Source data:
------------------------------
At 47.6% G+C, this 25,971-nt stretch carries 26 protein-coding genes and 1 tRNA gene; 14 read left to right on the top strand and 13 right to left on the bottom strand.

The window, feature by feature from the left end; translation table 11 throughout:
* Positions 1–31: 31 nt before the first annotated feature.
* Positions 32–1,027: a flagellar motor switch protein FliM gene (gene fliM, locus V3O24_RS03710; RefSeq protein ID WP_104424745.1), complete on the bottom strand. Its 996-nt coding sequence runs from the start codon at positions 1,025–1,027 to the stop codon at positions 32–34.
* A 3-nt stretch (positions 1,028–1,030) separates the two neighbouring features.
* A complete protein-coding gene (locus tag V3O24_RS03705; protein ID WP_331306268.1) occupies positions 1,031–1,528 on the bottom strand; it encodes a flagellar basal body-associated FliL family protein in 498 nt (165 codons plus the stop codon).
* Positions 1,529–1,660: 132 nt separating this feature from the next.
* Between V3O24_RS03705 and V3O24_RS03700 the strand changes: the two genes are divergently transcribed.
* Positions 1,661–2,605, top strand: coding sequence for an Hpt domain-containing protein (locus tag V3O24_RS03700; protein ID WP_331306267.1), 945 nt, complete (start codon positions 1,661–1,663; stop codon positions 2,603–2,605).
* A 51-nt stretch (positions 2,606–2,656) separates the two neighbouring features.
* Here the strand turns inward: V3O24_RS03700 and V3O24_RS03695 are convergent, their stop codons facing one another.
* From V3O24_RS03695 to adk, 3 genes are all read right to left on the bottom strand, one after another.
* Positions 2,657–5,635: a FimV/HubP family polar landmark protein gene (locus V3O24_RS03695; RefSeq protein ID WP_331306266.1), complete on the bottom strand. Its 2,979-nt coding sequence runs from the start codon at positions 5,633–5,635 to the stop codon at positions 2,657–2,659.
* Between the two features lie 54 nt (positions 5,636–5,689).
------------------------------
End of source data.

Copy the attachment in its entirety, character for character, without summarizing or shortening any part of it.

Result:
At 47.6% G+C, this 25,971-nt stretch carries 26 protein-coding genes and 1 tRNA gene; 14 read left to right on the top strand and 13 right to left on the bottom strand.

The window, feature by feature from the left end; translation table 11 throughout:
* Positions 1–31: 31 nt before the first annotated feature.
* Positions 32–1,027: a flagellar motor switch protein FliM gene (gene fliM, locus V3O24_RS03710; RefSeq protein ID WP_104424745.1), complete on the bottom strand. Its 996-nt coding sequence runs from the start codon at positions 1,025–1,027 to the stop codon at positions 32–34.
* A 3-nt stretch (positions 1,028–1,030) separates the two neighbouring features.
* A complete protein-coding gene (locus tag V3O24_RS03705; protein ID WP_331306268.1) occupies positions 1,031–1,528 on the bottom strand; it encodes a flagellar basal body-associated FliL family protein in 498 nt (165 codons plus the stop codon).
* Positions 1,529–1,660: 132 nt separating this feature from the next.
* Between V3O24_RS03705 and V3O24_RS03700 the strand changes: the two genes are divergently transcribed.
* Positions 1,661–2,605, top strand: coding sequence for an Hpt domain-containing protein (locus tag V3O24_RS03700; protein ID WP_331306267.1), 945 nt, complete (start codon positions 1,661–1,663; stop codon positions 2,603–2,605).
* A 51-nt stretch (positions 2,606–2,656) separates the two neighbouring features.
* Here the strand turns inward: V3O24_RS03700 and V3O24_RS03695 are convergent, their stop codons facing one another.
* From V3O24_RS03695 to adk, 3 genes are all read right to left on the bottom strand, one after another.
* Positions 2,657–5,635: a FimV/HubP family polar landmark protein gene (locus V3O24_RS03695; RefSeq protein ID WP_331306266.1), complete on the bottom strand. Its 2,979-nt coding sequence runs from the start codon at positions 5,633–5,635 to the stop codon at positions 2,657–2,659.
* Between the two features lie 54 nt (positions 5,636–5,689).